Published by Bloomsbury USA
Publication date: August 20th 2013
The last time I read a YA book, I was a young adult. OK, not true, I read Hunger Games, but who didn’t? I saw The Bone Season at Book Expo America and thought I’d give it a try, partly because it sounded interesting and partly because it was the first in a seven part series which means, if I like it, I’m assured of future reading (running out of books is a very real book-aholic fear).
It is 2059 and London is being run by Scion, a security agency that’s been in power for almost 200 years in response to an epidemic initiated by King Edward VII’s dabbling in the occult. Supposedly, it released a massive population of “unnaturals”—humans with clairvoyant skills. Thanks to Scion they have been reduced to a small number separated from the rest of the population, largely living lives of crime to survive. Paige Mahoney is a dreamwalker, a rare breed of clairvoyant who enters other people’s minds, making her a valuable asset to a criminal overlord. Debut author Samantha Shannon goes all-in by parsing the world of unnaturals into enough sub-categories that it requires a two page chart at the beginning of the book. A useful chart because of the almost 60 types, she will refer to many of them at some point in the book.
Paige is captured and sent to prison in the city that was once Oxford. This prison world is run by aliens known as Rephaim and is unknown to the residents of London. Each prisoner is put in the charge of a Reph and is trained to become a (clair)voyant hunter but Paige’s skills are so unique that she is valued for reasons far beyond hunting her fellow voyants. The Bone Season follows her efforts to adapt, as well as escape this world in order to warn her friends of Scion’s ultimate purpose—the complete eradication of all voyants.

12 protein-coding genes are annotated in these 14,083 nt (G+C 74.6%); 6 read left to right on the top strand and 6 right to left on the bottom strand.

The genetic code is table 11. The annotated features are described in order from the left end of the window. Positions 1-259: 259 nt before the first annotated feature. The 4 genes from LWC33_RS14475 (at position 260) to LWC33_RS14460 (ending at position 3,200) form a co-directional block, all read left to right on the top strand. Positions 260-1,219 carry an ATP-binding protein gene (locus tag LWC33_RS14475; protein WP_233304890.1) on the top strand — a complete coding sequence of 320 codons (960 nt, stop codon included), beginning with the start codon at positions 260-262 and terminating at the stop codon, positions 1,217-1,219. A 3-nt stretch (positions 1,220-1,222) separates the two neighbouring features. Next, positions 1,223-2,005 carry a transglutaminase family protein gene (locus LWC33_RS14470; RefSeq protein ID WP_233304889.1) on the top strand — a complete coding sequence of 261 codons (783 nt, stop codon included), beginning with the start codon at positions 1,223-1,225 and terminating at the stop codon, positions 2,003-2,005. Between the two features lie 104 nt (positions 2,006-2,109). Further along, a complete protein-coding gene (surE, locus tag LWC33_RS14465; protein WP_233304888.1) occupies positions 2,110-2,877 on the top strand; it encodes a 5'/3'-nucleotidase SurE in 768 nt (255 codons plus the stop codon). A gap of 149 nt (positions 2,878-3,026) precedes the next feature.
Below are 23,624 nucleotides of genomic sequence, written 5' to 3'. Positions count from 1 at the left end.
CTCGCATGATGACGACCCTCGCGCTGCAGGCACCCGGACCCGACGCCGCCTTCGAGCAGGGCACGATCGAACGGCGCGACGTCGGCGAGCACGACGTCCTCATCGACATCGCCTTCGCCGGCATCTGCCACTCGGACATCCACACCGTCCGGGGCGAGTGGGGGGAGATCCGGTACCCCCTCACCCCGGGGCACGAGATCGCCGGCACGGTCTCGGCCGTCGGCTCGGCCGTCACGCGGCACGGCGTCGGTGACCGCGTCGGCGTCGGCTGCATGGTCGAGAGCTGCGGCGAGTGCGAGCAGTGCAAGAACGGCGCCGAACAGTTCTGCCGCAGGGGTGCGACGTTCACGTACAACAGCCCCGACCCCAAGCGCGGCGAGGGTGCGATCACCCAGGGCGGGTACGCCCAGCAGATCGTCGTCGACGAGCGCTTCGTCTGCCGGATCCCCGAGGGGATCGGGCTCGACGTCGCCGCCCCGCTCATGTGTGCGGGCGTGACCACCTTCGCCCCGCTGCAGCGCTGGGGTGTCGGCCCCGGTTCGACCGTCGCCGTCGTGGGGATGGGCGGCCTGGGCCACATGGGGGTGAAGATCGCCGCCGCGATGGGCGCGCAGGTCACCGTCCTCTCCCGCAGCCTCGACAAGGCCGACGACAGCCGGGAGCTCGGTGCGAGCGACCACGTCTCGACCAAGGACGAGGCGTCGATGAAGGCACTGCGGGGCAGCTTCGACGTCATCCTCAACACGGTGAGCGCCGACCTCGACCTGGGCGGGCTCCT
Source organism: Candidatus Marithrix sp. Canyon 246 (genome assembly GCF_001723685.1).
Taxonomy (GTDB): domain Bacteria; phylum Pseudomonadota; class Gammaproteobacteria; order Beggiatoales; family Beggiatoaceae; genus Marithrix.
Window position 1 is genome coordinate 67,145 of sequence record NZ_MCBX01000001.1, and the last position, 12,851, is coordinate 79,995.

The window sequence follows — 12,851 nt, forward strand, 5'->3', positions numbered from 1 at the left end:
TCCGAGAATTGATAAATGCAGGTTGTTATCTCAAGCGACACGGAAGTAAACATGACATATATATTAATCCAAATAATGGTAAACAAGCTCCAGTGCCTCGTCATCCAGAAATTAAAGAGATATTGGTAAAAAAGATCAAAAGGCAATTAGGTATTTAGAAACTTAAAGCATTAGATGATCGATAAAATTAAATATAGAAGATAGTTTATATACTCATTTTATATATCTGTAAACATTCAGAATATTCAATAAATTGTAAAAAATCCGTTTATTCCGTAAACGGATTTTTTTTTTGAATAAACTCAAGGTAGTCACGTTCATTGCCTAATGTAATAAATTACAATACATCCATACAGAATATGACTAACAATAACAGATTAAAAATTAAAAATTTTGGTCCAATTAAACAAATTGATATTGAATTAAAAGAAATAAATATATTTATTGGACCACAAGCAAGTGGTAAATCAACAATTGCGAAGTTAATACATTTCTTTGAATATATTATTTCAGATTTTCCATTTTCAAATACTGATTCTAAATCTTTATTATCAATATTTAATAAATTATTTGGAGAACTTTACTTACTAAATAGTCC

For die hard fantasy readers here’s what The Bone Season has: fearsome flesh-eating monsters, a young woman gifted with talents that go beyond her own understanding, an evil alien race striving for world domination, big brother government, and a world that feels recognizable and utterly foreign at the same time. It may be that for some hardcore YA science fiction readers/critics this is not enough or the novel is missing some component absolutely necessary for reader satisfaction but Shannon has been burdened by the massive media buildup for her books (being called the next J.K. Rowling) which makes me want to cut her some slack. The novel is already optioned for film and the series sold for six figures (that part makes me feel a little less worried about her emotional state). It’s a lot for a twenty-one-year-old debut author. Is The Bone Season the next Hunger Games or Harry Potter? I can’t answer that but am sending my copy of the book to my teen niece (blessed/burdened with the family reading gene!) and will let you know her eminently more qualified opinion. For me, it is exciting, intriguing, and held my interest. More importantly, it left me wanting to know what happens next.